This strategy is the outcome of a co-creation process between the CREAW Team and several stakeholders. We deeply appreciate their contribution to this process. We especially wish to extend sincere gratitude to our board members, partners and peers for the moral, financial and material support accorded to us during the Strategic Plan development process.
CREAW Strategic Plan — Abridged Version


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March 29, 2019by CREAW0

At the core of the Constitution of Kenya (COK, 2010) is the belief that there can only be real progress in society if all citizens participate fully in their governance, and that all, male and female, persons with disabilities (PWDs) and all previously marginalized and excluded groups are included in the affairs of the republic.



September 27, 2018by CREAW0

The recent occurrences of the killings and wanton loss of lives in unclear circumstances of women and girls is horrifying and a determinant of lack of respect to the constitutional provisions of respect to human life. Women and girls like many other citizens ought to be valued and not subjected to the grievous acts that endangers or take away their right to life as we have seen in the recent weeks.
We take note of the recent gruesome murder of Monica Kimani in her Kilimani apartment. Her killing adds up to the numerous cases of killings of women and girls that have been witnessed across the counties. On September 4, Kenya woke up to the news that the body of Sharon Otieno, a Rongo University Student was found dumped in Kodera Forest, Homabay County. She was heavily pregnant at the time.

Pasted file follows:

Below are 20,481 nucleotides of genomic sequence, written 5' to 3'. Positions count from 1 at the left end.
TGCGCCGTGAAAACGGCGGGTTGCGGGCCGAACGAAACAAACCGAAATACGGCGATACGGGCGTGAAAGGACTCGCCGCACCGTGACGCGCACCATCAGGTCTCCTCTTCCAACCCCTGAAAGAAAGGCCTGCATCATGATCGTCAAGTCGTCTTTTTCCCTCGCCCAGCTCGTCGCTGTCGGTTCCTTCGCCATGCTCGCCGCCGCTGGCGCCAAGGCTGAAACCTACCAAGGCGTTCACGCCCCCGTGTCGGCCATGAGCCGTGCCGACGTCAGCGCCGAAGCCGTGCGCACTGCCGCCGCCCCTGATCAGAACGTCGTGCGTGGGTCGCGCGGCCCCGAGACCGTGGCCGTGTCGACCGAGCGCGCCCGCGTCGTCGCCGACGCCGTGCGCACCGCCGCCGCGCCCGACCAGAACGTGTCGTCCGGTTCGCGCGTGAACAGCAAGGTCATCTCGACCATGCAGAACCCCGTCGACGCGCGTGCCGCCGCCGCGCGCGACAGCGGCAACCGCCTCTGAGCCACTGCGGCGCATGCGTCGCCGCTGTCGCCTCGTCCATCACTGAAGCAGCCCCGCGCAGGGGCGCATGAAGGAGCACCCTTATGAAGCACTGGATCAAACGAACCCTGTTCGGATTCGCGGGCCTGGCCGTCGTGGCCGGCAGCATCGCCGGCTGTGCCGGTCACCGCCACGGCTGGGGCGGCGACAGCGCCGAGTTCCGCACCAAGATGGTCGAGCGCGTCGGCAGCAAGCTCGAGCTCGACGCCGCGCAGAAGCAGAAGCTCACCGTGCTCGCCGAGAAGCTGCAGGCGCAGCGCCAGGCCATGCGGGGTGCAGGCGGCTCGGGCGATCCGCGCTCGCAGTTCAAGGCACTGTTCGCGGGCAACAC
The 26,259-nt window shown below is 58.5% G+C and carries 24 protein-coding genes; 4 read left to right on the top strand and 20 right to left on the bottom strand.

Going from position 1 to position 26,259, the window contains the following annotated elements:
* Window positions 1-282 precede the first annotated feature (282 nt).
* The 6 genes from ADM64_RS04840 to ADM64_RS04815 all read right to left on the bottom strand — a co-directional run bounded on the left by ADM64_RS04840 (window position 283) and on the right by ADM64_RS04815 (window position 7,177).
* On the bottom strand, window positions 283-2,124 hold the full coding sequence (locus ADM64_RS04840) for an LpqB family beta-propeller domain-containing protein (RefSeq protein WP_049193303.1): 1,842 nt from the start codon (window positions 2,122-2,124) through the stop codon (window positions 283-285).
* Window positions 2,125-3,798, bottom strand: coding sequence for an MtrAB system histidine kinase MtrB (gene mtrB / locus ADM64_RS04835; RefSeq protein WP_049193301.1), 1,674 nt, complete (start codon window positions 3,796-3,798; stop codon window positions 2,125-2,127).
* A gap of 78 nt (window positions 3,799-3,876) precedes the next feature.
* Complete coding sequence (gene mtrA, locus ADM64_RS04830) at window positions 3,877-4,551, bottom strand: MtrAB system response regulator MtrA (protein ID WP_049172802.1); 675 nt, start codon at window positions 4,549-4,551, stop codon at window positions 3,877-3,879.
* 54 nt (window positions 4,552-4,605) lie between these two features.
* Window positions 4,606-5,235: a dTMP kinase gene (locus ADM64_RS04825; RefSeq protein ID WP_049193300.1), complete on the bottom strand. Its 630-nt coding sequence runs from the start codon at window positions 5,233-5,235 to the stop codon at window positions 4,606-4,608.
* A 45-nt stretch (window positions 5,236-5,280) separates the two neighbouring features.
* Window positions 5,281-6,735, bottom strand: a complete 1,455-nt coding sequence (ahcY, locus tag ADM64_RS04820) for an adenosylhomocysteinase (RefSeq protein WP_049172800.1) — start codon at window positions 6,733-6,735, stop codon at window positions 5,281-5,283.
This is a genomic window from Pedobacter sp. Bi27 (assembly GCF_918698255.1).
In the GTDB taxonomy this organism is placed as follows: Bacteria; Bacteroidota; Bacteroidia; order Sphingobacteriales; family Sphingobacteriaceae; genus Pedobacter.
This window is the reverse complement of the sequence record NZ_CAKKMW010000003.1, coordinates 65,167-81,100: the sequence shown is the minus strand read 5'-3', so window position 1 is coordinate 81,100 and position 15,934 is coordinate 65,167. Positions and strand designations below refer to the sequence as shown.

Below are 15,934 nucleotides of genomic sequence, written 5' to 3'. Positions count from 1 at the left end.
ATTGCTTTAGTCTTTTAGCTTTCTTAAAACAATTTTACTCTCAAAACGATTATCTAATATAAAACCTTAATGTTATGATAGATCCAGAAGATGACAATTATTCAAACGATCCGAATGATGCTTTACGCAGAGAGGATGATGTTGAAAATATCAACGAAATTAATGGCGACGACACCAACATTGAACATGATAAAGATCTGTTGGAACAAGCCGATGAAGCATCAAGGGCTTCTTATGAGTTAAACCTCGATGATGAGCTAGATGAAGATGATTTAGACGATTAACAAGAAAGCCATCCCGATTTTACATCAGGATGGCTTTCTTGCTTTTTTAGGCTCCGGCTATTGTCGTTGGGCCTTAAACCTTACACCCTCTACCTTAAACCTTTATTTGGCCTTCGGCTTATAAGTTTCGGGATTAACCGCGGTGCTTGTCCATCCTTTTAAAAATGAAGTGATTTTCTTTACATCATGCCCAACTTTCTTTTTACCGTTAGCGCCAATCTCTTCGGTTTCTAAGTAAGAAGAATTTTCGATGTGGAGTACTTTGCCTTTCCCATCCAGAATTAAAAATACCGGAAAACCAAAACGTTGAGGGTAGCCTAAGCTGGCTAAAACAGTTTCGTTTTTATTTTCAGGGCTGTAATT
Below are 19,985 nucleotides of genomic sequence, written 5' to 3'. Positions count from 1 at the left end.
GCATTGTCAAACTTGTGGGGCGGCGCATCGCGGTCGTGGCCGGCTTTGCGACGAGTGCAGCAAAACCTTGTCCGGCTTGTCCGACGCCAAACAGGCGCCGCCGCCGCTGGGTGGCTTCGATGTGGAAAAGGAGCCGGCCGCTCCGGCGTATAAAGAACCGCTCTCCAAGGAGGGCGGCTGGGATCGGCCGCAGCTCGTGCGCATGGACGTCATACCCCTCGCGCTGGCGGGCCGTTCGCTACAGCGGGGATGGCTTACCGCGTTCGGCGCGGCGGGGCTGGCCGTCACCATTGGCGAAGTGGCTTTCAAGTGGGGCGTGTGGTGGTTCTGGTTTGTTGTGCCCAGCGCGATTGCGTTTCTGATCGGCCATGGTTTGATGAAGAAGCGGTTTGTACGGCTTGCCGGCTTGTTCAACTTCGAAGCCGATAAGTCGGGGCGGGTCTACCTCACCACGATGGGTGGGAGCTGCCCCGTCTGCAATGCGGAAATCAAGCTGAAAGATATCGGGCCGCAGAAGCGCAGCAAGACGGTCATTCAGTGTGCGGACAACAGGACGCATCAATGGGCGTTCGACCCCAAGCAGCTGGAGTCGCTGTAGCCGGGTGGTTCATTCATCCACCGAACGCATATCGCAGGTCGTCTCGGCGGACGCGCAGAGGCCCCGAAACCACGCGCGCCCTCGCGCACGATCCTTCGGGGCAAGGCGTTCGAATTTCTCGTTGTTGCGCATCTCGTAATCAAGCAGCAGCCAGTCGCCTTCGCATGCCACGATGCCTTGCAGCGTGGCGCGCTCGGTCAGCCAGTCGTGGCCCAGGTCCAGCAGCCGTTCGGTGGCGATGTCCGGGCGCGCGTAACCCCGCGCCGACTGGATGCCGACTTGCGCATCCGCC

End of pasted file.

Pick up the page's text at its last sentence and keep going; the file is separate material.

On September 6, Maribel Kapolon a 9 years old daughter of the Githongo Court Senior Margistrate Caroline Kimei was abducted and subsequently murdered in unclear circumstances. Even though two suspects are in police custody, nothing much has been done by the police to unearth those who killed her. In Meru County specifically, such killings are not new to residents, the abductions in broad daylight and subsequent killings have become the order of the day. A week before Maribel’s body was found in Gitoro forest, a 10-year-old boy was struggled to death in Karama, Tigania West. On September 16, a middle-aged woman’s body was discovered in the same area with some body parts missing. This demonstrates heightened cases of insecurity across the country. We consider this as intentional killings against women and girls.
The Center for Rights Education and Awareness has noted with great concern the repetitive nature into which this killings are conducted and despite the complaints being registered with the police immediately there seems to be laxity among the security organs is in dealing with such cases. As an organization that prides itself in the protection of the rights of women and girls and in the promotion of a society free of violence against women and girls, we say enough is enough.